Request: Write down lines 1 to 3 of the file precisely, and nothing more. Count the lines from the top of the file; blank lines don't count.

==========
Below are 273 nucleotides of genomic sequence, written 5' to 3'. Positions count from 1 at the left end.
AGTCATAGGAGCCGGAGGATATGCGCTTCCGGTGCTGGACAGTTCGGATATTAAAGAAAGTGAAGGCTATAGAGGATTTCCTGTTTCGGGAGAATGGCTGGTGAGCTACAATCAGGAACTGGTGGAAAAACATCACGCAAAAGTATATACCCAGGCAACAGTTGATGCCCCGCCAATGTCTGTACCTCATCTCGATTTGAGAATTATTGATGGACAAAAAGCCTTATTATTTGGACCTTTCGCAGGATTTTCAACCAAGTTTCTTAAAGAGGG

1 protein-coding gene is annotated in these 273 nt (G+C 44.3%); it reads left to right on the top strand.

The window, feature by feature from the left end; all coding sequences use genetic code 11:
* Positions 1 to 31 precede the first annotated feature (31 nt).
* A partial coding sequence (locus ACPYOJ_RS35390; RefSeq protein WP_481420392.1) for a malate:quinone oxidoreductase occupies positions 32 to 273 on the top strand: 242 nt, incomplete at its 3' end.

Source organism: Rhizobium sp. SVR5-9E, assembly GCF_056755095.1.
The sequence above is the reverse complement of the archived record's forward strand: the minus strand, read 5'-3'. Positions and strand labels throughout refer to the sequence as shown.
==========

Below are 273 nucleotides of genomic sequence, written 5' to 3'. Positions count from 1 at the left end.
AGTCATAGGAGCCGGAGGATATGCGCTTCCGGTGCTGGACAGTTCGGATATTAAAGAAAGTGAAGGCTATAGAGGATTTCCTGTTTCGGGAGAATGGCTGGTGAGCTACAATCAGGAACTGGTGGAAAAACATCACGCAAAAGTATATACCCAGGCAACAGTTGATGCCCCGCCAATGTCTGTACCTCATCTCGATTTGAGAATTATTGATGGACAAAAAGCCTTATTATTTGGACCTTTCGCAGGATTTTCAACCAAGTTTCTTAAAGAGGG

1 protein-coding gene is annotated in these 273 nt (G+C 44.3%); it reads left to right on the top strand.